Picture this. It's a beautiful Sunday afternoon and you and your children are huddled together in the playroom. Your little girls are playing peacefully by themselves, pretending to be fairies of a magical forest. They even have their favorite flower hair accessories
on to complete the look. Then one of your little girls decides that she fancies her sister's hair clip. It's all well and good, when suddenly: 'NO! That's mine, mine, mine!!!' Playtime over.
For most children, sharing is a difficult concept to understand. Although they may be developmentally capable of sharing, sometimes they have a hard time doing it. In their young years, children are just beginning to learn that there are more important things than always getting what they want. You may have to continue being a referee to playroom tussles, but what's amazing about children is that they are like sponges, and are ever-ready to absorb new lessons and skills. So don't worry, there is an end to the hair clip feud.
How do you teach your little ones how to share? Here are a few tips:
Be a role model. Children are very impressionable. Preaching the importance of sharing if they see you being stingy towards others will not work. Be on the look-out for opportunities to reiterate or model the value of sharing in your home. If you're eating a sandwich, invite your child to share half of it with you. Simple as it may seem, this is a great opportunity for you to teach her the benefits of sharing with her siblings and friends. Pretty soon, you just might see her gladly sharing her hair accessories collection with her little sister.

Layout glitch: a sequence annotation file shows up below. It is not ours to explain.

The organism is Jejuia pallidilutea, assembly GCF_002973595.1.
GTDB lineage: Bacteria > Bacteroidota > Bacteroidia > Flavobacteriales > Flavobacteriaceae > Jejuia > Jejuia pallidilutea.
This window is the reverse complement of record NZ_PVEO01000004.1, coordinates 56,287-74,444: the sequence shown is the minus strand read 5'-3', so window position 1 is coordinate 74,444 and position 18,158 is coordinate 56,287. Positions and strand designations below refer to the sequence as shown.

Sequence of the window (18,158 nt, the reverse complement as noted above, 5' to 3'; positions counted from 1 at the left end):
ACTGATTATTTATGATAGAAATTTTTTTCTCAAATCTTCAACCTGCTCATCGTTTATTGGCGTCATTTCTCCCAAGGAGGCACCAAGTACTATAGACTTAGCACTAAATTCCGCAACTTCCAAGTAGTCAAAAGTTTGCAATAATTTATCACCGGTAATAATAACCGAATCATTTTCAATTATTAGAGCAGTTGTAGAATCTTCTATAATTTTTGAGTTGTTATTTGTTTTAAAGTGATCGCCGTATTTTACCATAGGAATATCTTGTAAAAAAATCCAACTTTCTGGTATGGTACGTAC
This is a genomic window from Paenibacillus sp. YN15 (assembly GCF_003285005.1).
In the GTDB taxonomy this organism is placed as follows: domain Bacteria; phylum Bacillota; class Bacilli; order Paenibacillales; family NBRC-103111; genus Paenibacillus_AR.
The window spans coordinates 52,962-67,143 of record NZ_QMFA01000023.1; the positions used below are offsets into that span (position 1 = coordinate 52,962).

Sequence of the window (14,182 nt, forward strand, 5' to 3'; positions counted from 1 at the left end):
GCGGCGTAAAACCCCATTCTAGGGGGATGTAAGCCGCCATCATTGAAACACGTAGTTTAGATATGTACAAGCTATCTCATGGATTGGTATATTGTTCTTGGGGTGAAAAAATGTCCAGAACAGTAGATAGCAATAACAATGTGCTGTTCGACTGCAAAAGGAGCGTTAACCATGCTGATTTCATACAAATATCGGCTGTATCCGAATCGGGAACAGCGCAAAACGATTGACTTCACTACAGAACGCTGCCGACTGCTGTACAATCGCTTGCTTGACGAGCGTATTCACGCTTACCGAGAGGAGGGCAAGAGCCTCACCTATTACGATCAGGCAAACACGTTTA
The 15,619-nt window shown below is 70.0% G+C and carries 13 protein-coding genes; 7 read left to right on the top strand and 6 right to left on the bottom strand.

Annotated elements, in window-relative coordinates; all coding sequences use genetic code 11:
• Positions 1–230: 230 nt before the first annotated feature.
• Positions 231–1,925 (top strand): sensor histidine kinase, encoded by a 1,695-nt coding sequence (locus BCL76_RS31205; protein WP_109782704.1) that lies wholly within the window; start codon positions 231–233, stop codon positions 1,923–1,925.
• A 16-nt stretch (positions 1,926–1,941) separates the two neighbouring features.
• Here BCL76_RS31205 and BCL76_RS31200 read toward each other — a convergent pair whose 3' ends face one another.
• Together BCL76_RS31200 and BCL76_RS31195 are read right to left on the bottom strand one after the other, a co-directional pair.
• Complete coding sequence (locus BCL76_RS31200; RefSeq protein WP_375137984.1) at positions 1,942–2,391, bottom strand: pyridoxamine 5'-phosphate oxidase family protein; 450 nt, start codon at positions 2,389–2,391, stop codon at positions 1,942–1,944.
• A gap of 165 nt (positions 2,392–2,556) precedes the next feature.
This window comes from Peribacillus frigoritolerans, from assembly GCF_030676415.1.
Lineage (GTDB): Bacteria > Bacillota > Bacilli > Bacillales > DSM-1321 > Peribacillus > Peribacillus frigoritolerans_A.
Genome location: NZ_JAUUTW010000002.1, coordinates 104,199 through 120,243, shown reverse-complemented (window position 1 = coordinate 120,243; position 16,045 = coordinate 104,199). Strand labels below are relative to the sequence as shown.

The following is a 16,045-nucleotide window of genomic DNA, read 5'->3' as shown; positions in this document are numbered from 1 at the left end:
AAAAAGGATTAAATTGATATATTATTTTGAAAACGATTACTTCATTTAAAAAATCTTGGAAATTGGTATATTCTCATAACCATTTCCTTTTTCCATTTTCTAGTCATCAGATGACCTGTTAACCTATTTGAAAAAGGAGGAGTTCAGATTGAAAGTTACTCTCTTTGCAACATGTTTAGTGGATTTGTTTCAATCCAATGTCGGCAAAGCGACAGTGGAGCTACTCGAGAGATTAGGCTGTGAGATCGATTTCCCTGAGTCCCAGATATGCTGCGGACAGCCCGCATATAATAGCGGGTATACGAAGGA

Practice taking turns. Another valuable lesson that you can teach your children is how to take turns. This goes hand-in-hand with sharing. You can do this by playing simple board games with them or giving them just one arts and crafts set so they can share and work together. This way, they are having fun as you teach them important values. There are plenty of opportunities, even in the simplest things! If they are constantly fighting over that one flower hair clip, tell them they can take turns in using it. Big sister's turn today, then little sister's turn tomorrow.
Tell a story. Tania Cowling, preschool teacher and children's book author says, 'Books are great tools to teach behavior. Children will often pay more attention to storybook characters teaching moral lessons than they will their teachers or parents because they can identify with the characters.'
Don't jump in too soon. Sometimes, the most effective way of driving home a point is when you're right in the middle of a dilemma. When your children are involved in their usual tug-of-war, don't jump in too soon to remedy the situation. With all the patience that you can muster, try working with your children to help them resolve the issue. You can ask them, 'I noticed that your little sister chose that headband
first. What do you think you should do?' Try hard to resist the inevitable 'But Moooooom...' protests.
They don't have to share everything. As with adults, children also have the right to have things that are off-limits to others. So avoid pressuring them into sharing all of their belongings. If they're inviting friends over, allow them to put away any toys that they're not willing to share.
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